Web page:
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According to NHTSA data, automakers are running behind on Takata airbag replacements. Of the total estimated 29M vehicles recalled for defective Takata Corp. airbag inflators, only about one-quarter have been replaced or repaired. Some automakers are doing better than others, but only one so far has managed to fix more than half of the vehicles it recalled.

The defective airbag inflators weaken after repeated and prolonged exposure to humidity. This exposure also causes the propellant used to inflate the defective airbags, ammonium nitrate, to become volatile and explode with much more force than necessary. The defect also causes the airbags to deploy randomly, without the vehicle necessarily being in an accident. When the inflators rupture like this, they spray hot metal shrapnel into the vehicles’ passenger cabins. To date, the defective inflators have caused ten deaths worldwide – nine in the U.S. – and over 100 injuries, also in the U.S. The non-U.S. fatality involved a pregnant woman in Malaysia.

Shrapnel from a Takata airbag. Image courtesy of www.bloomberg.com.
Shrapnel from a Takata airbag. Image courtesy of www.bloomberg.com.

One of the problems with getting the recall work completed is that Takata is having major difficulties fulfilling replacement orders for non-ammonium nitrate containing inflators. Several other suppliers have been called upon to help pick up the slack.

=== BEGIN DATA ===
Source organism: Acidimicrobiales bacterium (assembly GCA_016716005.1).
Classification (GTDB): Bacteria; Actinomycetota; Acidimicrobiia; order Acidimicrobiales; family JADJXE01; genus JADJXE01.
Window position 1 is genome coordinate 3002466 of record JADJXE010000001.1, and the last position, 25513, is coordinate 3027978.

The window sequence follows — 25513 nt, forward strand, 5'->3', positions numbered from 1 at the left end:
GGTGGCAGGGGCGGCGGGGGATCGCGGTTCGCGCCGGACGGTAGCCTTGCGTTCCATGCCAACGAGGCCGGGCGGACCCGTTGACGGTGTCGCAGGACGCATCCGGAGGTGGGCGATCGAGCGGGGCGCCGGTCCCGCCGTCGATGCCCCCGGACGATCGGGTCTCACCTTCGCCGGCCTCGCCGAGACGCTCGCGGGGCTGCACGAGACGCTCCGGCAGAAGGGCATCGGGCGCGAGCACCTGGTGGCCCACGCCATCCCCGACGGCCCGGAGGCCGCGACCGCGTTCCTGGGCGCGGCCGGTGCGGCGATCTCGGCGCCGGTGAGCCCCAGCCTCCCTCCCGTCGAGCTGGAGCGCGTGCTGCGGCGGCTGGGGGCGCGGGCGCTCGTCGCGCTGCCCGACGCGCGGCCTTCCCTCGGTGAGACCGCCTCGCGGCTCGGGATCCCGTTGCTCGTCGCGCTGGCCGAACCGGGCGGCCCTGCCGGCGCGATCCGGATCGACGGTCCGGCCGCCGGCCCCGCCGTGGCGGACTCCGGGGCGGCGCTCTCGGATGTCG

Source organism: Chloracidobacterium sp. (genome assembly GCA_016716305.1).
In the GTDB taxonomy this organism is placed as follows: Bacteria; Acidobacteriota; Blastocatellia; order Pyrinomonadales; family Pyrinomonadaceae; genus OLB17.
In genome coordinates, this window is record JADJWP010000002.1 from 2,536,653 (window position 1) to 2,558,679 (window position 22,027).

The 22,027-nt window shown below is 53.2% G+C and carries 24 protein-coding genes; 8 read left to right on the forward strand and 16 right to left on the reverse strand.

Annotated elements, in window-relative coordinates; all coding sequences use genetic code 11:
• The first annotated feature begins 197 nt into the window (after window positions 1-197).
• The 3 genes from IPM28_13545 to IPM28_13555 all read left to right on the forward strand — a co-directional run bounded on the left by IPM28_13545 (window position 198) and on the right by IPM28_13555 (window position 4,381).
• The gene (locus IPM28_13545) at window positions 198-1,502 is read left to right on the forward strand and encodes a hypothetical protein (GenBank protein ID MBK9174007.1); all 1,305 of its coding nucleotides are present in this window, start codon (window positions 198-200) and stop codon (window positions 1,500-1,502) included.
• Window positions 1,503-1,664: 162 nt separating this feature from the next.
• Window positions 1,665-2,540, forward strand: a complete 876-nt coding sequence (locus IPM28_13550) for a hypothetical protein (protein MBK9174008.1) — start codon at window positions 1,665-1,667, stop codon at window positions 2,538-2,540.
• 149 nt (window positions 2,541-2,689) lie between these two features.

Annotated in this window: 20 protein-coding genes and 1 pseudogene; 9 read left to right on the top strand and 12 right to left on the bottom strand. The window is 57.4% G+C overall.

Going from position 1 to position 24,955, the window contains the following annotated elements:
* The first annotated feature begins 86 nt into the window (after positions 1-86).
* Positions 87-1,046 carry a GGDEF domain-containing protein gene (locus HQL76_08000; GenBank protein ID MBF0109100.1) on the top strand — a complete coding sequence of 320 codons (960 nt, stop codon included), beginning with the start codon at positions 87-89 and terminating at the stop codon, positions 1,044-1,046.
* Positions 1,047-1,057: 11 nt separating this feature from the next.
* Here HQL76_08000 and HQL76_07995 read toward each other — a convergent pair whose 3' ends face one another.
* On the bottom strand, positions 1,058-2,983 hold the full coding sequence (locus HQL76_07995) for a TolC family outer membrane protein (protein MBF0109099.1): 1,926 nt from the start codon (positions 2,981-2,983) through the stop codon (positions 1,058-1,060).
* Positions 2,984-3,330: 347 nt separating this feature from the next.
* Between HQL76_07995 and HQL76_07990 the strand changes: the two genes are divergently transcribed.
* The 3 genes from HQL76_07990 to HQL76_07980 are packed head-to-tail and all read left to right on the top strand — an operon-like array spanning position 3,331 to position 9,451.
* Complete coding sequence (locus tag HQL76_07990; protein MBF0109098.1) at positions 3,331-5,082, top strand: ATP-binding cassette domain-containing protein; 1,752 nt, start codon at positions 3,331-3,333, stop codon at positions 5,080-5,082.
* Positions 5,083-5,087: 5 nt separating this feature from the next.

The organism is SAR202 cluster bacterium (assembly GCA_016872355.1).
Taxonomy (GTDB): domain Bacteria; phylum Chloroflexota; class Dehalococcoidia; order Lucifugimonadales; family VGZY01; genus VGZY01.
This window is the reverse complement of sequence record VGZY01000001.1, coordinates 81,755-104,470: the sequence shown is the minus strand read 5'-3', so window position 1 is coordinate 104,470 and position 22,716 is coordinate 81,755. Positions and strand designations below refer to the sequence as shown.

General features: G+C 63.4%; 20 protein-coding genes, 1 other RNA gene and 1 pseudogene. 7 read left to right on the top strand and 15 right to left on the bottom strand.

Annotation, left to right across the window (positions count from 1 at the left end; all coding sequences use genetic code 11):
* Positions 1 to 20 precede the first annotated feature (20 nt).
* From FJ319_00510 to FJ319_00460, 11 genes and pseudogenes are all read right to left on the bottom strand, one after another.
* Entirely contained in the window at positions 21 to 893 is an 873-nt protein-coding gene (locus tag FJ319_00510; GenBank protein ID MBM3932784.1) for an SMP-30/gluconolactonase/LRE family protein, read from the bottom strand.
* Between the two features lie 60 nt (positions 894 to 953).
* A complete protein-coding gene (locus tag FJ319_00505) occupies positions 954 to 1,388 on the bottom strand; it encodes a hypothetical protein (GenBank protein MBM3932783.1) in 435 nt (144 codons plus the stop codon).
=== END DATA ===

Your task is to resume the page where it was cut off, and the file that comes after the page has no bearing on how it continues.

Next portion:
The scorecard, as of March 11, shows percentage of repairs completed as follows:

  • Honda Motor Company, Takata’s largest customer, has completed over half of the repairs on vehicles it recalled through December last year. That’s about 5.4M airbag inflators. However, Honda also issued another recall of 2.3M vehicles in February of this year.
  • Toyota Motor Corporation has completed about 22% or 717,000 recall repairs.
  • Ford Motor Company has completed about 21% of its recalls, around 149,500 inflators. These were also for recalls through December 2015. In January, the company recalled another 361,692 vehicles.
  • BMW AG also comes in with a completion rate of about 21% or 193,300 recalled vehicles. The company also recalled another 840,000 vehicles in February. BMW’s main challenge has been completing repairs on its driver-side inflators. The company has done less than 2% of those repairs. NHTSA recently gave BMW an extension.
  • Fiat Chrysler Automobiles has repaired around 15% or 736,000 of its recalls.
  • Mazda Motor Corporation and Fuji Heavy Industries’ Subaru, both smaller automakers, come in with completion rates of less than 6% of their respective recalls.

According to a NHTSA mandate, all automakers with open defective Takata airbag recalls need to have an adequate supply of replacement parts in stock this year and the majority of the open recalls must be completed by the end of 2017.

Source:

Takata air bag replacements lag at some automakers

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